The core rules may be universal but you can’t really play a game without detailing some example forces. The book goes for a modern/near future sci-fi setting, giving you access to a range of elements from the regular soldiers and insurgents to combat droids and heroic specialists (including my favourite The Slab). All of these units can be picked by any of the factions (which range from the brown coated militia and regular army up to The Agency and a tech focused team made mostly of droids) but there is a system in place to help make your lists themed correctly.

Most of the element costs are expressed as both points and an icon to represent a token. Each type of token means something different, such as Speed token which is linked to upgrades and troops that give your force an edge in movement or the Tech icon for the more prototype kit. The points values of each token depends on the force – the militia would only pay 10 points for a speed token while the slower regular army pays 20. The creates a nice balance and stops every force being the same. The other thing that helps to theme forces is the rewards charts which detail how much VP you can gain or lose during a battle. As well as the usual actions like killing enemies or taking casualties, there are VP modifiers for faction specific tasks. The Agency, for example, gains lots of additional VP if an enemy specialist is captured but nothing for killing them – after all, their focus is on the intel, not the body count.

The Spearhead operator (just above the black SUV) is taking full advantage of the corner cover

Elements can also take upgrades to add new weapons and new abilities. Some of these also cost tokens (such as the common ability to take a run in your first action rather than being forced to walk) again helping to theme each of the forces. There are multiple pages of abilities for both weapons and troops, giving you plenty of starting points when building your own units for a custom time period. As well as the modern/near future setting, there is also some discussion on gunpowder and medieval weapons which should make creating some forces for less firearm focused time periods easier. I’d expect force lists (including new factions and elements) to be released as the game goes on. There are fillable PDFs available on the Wargames Vault for writing down the details of your force.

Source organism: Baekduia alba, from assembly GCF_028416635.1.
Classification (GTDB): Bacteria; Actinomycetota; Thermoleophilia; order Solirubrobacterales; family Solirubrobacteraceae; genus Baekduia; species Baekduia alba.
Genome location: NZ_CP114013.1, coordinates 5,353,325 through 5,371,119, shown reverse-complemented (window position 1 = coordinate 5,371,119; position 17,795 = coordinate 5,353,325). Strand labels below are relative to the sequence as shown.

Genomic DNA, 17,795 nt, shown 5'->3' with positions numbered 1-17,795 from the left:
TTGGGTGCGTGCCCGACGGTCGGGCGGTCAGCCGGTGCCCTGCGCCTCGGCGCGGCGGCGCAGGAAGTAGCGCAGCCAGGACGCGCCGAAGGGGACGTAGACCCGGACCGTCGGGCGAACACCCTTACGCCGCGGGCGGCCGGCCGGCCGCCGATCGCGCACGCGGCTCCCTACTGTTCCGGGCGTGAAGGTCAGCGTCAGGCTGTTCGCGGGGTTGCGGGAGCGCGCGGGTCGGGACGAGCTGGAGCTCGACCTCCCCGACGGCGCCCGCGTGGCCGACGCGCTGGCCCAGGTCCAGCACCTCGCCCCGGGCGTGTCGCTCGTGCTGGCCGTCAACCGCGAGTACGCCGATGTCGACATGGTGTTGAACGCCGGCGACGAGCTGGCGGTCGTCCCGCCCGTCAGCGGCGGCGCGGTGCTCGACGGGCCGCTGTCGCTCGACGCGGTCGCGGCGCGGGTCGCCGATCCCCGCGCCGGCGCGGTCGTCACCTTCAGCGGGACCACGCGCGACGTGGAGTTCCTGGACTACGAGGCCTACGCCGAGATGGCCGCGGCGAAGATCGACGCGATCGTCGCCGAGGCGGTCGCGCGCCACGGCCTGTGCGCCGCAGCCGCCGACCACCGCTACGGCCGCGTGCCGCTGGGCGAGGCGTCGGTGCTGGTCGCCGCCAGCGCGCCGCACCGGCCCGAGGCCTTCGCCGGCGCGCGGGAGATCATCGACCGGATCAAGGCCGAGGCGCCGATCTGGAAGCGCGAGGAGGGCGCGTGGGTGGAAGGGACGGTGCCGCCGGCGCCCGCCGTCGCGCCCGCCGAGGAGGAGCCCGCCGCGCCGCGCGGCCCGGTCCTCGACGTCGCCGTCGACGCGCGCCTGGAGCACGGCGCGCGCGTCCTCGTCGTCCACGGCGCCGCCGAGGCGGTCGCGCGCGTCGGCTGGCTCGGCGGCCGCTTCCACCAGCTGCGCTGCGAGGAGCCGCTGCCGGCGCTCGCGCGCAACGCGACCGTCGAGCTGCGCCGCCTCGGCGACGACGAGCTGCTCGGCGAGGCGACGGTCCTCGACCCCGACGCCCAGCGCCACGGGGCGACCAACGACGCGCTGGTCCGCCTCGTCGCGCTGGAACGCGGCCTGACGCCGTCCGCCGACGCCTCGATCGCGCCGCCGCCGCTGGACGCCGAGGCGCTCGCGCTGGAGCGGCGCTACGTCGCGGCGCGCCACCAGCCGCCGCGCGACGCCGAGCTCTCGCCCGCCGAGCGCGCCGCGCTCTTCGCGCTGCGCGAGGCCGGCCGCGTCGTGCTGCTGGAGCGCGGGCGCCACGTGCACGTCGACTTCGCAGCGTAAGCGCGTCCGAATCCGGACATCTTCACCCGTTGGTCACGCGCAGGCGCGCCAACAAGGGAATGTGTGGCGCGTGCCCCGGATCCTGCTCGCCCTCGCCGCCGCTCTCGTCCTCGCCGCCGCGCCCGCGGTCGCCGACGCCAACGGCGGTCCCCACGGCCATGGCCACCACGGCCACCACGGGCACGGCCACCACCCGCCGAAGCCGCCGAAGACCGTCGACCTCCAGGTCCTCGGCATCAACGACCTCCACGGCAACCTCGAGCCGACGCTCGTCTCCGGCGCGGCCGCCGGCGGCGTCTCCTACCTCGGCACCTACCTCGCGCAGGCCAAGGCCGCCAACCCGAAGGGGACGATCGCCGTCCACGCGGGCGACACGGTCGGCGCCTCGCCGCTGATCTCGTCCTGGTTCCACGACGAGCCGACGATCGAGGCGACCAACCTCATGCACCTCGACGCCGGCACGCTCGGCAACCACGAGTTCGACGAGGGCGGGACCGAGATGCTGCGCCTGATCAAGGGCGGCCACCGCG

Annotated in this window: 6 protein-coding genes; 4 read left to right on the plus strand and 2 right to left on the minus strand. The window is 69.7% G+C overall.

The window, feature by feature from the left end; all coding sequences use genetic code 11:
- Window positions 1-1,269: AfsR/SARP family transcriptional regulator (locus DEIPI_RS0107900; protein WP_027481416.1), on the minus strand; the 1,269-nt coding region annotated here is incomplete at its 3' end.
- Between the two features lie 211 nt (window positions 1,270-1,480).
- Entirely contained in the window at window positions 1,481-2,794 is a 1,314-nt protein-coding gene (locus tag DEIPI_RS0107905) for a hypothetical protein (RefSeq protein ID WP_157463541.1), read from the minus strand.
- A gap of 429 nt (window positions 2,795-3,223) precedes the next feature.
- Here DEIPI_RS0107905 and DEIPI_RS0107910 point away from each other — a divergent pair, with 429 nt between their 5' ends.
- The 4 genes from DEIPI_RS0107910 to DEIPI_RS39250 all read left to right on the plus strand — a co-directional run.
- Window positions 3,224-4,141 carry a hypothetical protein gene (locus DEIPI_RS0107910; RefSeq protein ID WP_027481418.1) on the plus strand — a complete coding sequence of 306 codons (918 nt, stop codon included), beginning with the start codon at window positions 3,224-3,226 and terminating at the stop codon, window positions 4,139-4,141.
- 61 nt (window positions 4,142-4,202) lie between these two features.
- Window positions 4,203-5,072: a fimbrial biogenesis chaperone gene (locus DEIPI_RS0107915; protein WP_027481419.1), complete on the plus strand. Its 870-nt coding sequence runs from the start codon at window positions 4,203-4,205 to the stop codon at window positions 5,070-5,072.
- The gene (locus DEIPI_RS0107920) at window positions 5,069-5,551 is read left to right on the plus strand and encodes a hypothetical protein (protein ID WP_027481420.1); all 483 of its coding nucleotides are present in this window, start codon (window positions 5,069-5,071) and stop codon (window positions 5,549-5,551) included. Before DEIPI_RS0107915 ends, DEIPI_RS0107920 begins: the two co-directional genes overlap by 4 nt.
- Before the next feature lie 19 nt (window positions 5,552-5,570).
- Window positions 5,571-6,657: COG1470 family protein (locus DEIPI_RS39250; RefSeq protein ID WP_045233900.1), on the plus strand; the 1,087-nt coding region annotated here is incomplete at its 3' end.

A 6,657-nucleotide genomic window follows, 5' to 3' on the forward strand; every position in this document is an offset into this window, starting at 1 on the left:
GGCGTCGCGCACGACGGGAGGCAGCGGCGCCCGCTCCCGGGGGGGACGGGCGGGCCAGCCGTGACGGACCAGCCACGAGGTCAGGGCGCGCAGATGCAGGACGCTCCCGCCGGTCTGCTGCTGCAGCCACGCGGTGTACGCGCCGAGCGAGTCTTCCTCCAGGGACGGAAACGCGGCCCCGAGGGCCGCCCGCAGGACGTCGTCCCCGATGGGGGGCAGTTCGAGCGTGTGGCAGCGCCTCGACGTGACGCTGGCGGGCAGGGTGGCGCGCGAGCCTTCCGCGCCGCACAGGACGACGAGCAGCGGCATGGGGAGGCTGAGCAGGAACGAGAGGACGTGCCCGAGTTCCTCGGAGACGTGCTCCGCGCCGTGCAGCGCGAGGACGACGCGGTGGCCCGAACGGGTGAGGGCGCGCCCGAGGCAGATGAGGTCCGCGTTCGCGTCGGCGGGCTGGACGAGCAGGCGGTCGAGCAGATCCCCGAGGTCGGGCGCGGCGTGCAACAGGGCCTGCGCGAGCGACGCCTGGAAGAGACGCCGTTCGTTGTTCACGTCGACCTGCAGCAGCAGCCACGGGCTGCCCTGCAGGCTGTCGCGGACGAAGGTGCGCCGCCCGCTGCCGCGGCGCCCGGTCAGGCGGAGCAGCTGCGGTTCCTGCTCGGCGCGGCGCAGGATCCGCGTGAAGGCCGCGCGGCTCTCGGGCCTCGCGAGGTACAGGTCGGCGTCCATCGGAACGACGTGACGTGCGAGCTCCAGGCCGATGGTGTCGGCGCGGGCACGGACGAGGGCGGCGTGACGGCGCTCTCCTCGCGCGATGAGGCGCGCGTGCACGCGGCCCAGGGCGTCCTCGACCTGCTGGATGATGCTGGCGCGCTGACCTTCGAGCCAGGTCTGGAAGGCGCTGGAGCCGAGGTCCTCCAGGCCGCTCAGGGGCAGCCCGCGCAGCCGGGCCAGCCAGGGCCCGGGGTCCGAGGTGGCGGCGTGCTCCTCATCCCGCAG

Finally at the back of the book there is a big section on scenarios. With some general guidance on different types of objectives and more details on victory points, the final chapter includes 9 scenarios for you to play. There is a nice mix of symmetrical and asymmetrical setups on offer, with situations such as rushing for extraction or fighting the other team for control of a crashed cargo plane. Each of the scenarios are packed full of detail, and often include additional rules to help make the battle feel a little more unique.

So what are my overall thoughts? I really recommend giving this game a go. The new initiative system and simple core mechanics make it very exciting to play, requiring some careful forward planning. By being a universal system, it also feels like a great sandbox (even more so than usual) just begging for you to dig through it and try out all the various scenarios. When playing with my usual opponent in York, it didn’t take long for us to big up the key ideas and start planning and (more importantly) pull off some really cool maneuvers. It might not match other games for getting the feel of Ultramodern gaming 100% but it is an incredibly fun way of getting the toys on the table and playing something that challenges your tactical brain. I’m also excited to see what the future brings – from talking to him, the author seems very keen to keep adding new scenarios, settings and more.

I’m planning a few more games of Round of Fire, as well as creating some addons to really theme the game to the Ultramodern setting. So keep your eyes on the blog for more details!

Oh you would prefer the impressions in Great Big Ultramodern Wargaming Rules Comparison titles? Okay, I can do that. Click read more to see them!

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Spectre Miniatures: First Games and Rules Thoughts

My latest painted set. CIA station chief in his hawaiian, a local South African fixer and an under cover MI6 agent about to make a run for it. And these are the good guys...